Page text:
Accordingly, the present invention is directed to a system of collating nuclear fuel pellets which comprises: (a) means for positioning a plurality of pellet supply trays and a plurality of pellet storage trays, each supply tray being adapted to support in at least one row thereon a plurality of pellets of an enrichment different from the enrichments of pellets on at least some other of said supply trays, each storage tray being adapted to support in at least one row thereon a plurality of pellets of an enrichment different from the enrichments of pellets on at least some other of said storage trays; (b) a pellet collating line including a serially-arranged pellet input station, pellet measuring and collating work station and pellet output station; (c) means for transferring supply trays one at time between the tray positioning means and the input station and for transferring storage trays one at a time between the tray positioning means and the output station; and (d) pellet collating means disposed adjacent the pellet collating line and being operable for moving pellets in the at least one row thereof onto the work station from a given one supply tray on the input station, for measuring a desired length of pellets on the work station and separating the measured length of pellets from the remaining pellets, if there be any, for moving the measured length of pellets from the work station onto a given one storage tray on the output station, and for moving the remaining pellets, if there be any, from the work station back onto the one given supply tray on the input station.

More particularly, the pellet collating means includes means in the form of an input sweep head disposed adjacent the input station and being operable for sweeping pellets in the at least one row thereof onto the work station from the one pellet supply tray on the input station, means in the form of a gripping and measuring head disposed adjacent the work station and being operable for measuring the desired length of pellets and separating the measured length of pellets from the remaining pellets, if there be any, and means in the form of an output sweep head disposed adjacent the output station and being operable for sweeping the measured length of pellets from the work station onto the one pellet storage tray on the output station. One of the input and output sweep heads and of the gripping and measuring head is also operable to sweep the remaining pellets, if there be any, from the work station back onto the one pellet supply tray on the input station.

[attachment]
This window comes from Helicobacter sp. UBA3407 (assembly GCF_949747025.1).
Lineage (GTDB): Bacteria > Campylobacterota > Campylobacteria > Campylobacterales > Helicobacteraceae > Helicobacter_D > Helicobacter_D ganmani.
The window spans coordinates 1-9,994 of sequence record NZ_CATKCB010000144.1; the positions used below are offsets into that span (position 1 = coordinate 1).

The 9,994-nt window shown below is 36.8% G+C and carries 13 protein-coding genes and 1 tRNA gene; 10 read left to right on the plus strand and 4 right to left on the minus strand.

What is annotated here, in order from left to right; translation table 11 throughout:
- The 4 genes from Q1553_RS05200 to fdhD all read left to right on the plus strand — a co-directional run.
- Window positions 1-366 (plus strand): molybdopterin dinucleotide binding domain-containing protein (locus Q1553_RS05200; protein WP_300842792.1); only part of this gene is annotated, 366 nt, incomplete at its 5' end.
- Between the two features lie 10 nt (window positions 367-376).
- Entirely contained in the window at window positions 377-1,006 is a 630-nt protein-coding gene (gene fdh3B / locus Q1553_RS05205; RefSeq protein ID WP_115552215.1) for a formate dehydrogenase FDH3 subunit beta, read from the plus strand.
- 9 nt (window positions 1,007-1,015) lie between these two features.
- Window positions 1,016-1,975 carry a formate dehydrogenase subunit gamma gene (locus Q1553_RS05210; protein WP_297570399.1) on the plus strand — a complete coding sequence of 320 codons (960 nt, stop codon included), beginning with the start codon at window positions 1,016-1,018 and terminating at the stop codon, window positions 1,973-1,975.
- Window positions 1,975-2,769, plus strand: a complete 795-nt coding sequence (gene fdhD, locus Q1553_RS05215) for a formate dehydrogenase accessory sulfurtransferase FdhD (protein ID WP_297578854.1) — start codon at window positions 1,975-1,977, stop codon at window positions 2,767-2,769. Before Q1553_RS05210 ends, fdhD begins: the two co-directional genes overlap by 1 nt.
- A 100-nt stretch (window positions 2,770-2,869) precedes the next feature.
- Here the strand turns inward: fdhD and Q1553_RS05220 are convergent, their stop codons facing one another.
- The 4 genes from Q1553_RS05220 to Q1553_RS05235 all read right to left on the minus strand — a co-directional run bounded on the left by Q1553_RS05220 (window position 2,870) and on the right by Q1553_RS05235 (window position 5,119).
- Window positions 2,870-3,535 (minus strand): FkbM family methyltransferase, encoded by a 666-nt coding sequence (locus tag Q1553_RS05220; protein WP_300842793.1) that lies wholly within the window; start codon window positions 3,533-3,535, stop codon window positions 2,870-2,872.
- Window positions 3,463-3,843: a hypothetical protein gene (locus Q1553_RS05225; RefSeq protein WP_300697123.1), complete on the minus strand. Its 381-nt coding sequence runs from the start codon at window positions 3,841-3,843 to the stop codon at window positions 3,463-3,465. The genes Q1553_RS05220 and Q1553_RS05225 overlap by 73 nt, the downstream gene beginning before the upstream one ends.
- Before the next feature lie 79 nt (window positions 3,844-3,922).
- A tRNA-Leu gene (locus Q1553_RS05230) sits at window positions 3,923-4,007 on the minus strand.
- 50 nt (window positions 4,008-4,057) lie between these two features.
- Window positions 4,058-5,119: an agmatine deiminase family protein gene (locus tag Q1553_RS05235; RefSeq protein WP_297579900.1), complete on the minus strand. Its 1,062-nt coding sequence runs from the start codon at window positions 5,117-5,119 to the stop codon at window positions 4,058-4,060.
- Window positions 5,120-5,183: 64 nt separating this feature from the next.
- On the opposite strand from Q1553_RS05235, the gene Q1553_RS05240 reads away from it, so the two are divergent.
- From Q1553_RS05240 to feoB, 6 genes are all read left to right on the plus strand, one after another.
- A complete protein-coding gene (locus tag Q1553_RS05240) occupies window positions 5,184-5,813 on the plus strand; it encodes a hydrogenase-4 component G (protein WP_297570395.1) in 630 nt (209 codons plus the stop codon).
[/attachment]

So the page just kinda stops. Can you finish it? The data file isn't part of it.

Also, the present invention is directed to a method of collating nuclear fuel pellets which comprises the steps of: (a) supporting a plurality of pellet supply trays and a plurality of pellet storage trays at a tray positioning station, each of the supply trays supporting in at least one row thereon a plurality of nuclear fuel pellets of an enrichment different from the enrichments of pellets on at least some other of the supply trays, each of the storage tray being adapted to receive in at least one row thereon a plurality of nuclear fuel pellets of an enrichment different from the enrichments of pellets on at least some other of the storage trays; (b) transferring one supply tray from the tray positioning station and disposing the same on an input station of a pellet collating line; (c) transferring one storage tray from the tray positioning station and disposing the same on an output station of the pellet collating line; (d) sweeping pellets in the at least one row thereof from the one supply tray on the input station onto a work station of the pellet collating line located between the input and output stations thereof; (e) measuring a desired length of pellets in the at least one row thereof on the work station and separating the measured length of pellets from the remaining pellets, if there be any, in the row thereof; (f) sweeping the remaining pellets, if there be any, in the row thereof from the work station back onto the one supply tray on the input station; (g) transferring the one supply tray and remaining pellets, if there be any, thereon from the input station back to the tray support station; (h) sweeping the measured length of pellets from the work station onto the one storage tray on the output station; and (i) transferring the one storage tray and measured length of pellets thereon from the output station back to the tray positioning station.